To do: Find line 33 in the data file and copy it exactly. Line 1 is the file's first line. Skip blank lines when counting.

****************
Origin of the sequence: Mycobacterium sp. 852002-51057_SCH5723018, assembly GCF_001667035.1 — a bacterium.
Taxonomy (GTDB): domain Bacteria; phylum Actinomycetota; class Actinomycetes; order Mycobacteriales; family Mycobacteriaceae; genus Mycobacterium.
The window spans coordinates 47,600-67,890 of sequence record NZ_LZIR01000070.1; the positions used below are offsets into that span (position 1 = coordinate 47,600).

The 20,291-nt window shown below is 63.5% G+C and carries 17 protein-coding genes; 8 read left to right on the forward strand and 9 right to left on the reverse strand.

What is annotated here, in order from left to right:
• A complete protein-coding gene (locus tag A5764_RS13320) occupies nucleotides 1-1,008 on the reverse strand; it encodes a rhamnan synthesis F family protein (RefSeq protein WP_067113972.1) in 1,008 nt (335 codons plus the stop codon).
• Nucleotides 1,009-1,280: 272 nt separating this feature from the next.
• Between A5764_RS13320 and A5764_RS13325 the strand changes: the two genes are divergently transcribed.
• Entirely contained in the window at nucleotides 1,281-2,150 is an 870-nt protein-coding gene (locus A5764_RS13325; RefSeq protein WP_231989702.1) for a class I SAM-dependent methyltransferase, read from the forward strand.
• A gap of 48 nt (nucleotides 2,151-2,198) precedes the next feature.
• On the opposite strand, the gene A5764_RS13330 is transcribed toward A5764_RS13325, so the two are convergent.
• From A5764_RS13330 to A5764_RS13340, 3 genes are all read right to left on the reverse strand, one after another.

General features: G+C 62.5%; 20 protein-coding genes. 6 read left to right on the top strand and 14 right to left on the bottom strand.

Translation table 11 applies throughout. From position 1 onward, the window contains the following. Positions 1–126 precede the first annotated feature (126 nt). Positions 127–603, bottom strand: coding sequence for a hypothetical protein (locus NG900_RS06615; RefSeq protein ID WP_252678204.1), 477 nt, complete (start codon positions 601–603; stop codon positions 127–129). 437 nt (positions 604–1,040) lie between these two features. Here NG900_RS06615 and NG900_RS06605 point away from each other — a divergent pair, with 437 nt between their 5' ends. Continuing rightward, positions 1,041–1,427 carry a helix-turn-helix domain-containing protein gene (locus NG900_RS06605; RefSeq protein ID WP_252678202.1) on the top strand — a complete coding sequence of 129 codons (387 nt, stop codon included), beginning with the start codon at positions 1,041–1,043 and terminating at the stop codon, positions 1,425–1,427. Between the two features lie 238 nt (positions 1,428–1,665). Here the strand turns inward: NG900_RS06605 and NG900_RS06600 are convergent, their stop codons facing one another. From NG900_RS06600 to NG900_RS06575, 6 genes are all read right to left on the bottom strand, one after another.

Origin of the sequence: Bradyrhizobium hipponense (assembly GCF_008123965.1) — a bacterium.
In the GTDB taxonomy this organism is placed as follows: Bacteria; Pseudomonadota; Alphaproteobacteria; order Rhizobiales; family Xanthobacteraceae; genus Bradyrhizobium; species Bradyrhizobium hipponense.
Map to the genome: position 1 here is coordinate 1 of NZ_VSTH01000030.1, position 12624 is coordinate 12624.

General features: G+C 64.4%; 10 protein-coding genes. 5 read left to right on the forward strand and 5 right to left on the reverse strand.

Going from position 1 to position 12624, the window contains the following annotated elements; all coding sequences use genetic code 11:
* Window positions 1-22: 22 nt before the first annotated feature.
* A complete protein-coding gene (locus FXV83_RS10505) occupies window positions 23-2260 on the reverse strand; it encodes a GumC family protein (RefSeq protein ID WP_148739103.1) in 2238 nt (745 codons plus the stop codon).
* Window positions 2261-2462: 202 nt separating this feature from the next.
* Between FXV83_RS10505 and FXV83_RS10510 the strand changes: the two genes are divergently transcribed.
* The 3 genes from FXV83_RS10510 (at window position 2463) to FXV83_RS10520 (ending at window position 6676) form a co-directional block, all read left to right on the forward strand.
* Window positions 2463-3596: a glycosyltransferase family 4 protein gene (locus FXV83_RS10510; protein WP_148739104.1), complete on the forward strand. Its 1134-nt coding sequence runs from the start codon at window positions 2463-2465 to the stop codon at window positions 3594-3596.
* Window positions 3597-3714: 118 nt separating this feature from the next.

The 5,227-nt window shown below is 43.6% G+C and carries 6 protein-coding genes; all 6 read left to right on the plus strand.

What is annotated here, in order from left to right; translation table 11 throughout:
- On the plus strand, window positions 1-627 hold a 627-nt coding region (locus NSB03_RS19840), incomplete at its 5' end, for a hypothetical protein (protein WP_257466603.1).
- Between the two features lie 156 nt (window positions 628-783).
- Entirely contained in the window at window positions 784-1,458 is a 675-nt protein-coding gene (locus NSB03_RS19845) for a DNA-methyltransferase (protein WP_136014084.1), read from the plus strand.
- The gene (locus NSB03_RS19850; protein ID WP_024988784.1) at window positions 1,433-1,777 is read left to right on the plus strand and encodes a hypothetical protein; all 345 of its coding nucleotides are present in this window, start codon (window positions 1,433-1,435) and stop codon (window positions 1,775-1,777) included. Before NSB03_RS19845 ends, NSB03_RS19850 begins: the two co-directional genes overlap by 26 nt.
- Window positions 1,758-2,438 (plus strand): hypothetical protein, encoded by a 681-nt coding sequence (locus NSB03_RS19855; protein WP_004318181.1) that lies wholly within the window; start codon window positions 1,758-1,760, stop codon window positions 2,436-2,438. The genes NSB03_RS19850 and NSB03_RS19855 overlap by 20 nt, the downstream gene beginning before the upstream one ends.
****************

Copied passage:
- Window positions 1,758-2,438 (plus strand): hypothetical protein, encoded by a 681-nt coding sequence (locus NSB03_RS19855; protein WP_004318181.1) that lies wholly within the window; start codon window positions 1,758-1,760, stop codon window positions 2,436-2,438. The genes NSB03_RS19850 and NSB03_RS19855 overlap by 20 nt, the downstream gene beginning before the upstream one ends.